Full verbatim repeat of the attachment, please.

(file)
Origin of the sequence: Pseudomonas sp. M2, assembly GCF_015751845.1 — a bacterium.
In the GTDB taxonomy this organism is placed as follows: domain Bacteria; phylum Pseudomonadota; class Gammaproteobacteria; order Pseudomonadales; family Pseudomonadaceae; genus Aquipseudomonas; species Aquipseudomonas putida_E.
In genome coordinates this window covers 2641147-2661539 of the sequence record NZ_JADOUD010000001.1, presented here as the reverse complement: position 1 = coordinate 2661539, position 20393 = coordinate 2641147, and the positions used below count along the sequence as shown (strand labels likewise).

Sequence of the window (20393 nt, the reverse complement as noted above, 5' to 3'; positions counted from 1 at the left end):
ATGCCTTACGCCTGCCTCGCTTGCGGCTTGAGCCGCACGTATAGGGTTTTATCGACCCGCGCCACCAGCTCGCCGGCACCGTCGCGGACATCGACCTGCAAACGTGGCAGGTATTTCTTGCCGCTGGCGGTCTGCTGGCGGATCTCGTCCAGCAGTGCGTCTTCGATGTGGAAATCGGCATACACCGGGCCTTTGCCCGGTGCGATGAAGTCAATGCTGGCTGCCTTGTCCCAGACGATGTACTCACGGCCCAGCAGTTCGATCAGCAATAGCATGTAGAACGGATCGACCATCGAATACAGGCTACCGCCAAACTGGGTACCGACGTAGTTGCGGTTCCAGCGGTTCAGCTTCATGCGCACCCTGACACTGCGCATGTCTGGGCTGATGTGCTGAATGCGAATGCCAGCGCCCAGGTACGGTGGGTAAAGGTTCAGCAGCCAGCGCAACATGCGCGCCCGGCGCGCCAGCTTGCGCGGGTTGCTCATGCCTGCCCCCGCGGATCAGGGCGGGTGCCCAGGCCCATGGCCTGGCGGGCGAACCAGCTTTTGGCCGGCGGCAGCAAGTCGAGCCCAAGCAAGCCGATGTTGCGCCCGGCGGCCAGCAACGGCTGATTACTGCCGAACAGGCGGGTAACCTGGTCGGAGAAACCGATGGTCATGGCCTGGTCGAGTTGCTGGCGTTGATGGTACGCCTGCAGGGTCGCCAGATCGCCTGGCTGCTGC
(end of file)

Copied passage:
Origin of the sequence: Pseudomonas sp. M2, assembly GCF_015751845.1 — a bacterium.
In the GTDB taxonomy this organism is placed as follows: domain Bacteria; phylum Pseudomonadota; class Gammaproteobacteria; order Pseudomonadales; family Pseudomonadaceae; genus Aquipseudomonas; species Aquipseudomonas putida_E.
In genome coordinates this window covers 2641147-2661539 of the sequence record NZ_JADOUD010000001.1, presented here as the reverse complement: position 1 = coordinate 2661539, position 20393 = coordinate 2641147, and the positions used below count along the sequence as shown (strand labels likewise).

Sequence of the window (20393 nt, the reverse complement as noted above, 5' to 3'; positions counted from 1 at the left end):
ATGCCTTACGCCTGCCTCGCTTGCGGCTTGAGCCGCACGTATAGGGTTTTATCGACCCGCGCCACCAGCTCGCCGGCACCGTCGCGGACATCGACCTGCAAACGTGGCAGGTATTTCTTGCCGCTGGCGGTCTGCTGGCGGATCTCGTCCAGCAGTGCGTCTTCGATGTGGAAATCGGCATACACCGGGCCTTTGCCCGGTGCGATGAAGTCAATGCTGGCTGCCTTGTCCCAGACGATGTACTCACGGCCCAGCAGTTCGATCAGCAATAGCATGTAGAACGGATCGACCATCGAATACAGGCTACCGCCAAACTGGGTACCGACGTAGTTGCGGTTCCAGCGGTTCAGCTTCATGCGCACCCTGACACTGCGCATGTCTGGGCTGATGTGCTGAATGCGAATGCCAGCGCCCAGGTACGGTGGGTAAAGGTTCAGCAGCCAGCGCAACATGCGCGCCCGGCGCGCCAGCTTGCGCGGGTTGCTCATGCCTGCCCCCGCGGATCAGGGCGGGTGCCCAGGCCCATGGCCTGGCGGGCGAACCAGCTTTTGGCCGGCGGCAGCAAGTCGAGCCCAAGCAAGCCGATGTTGCGCCCGGCGGCCAGCAACGGCTGATTACTGCCGAACAGGCGGGTAACCTGGTCGGAGAAACCGATGGTCATGGCCTGGTCGAGTTGCTGGCGTTGATGGTACGCCTGCAGGGTCGCCAGATCGCCTGGCTGCTGC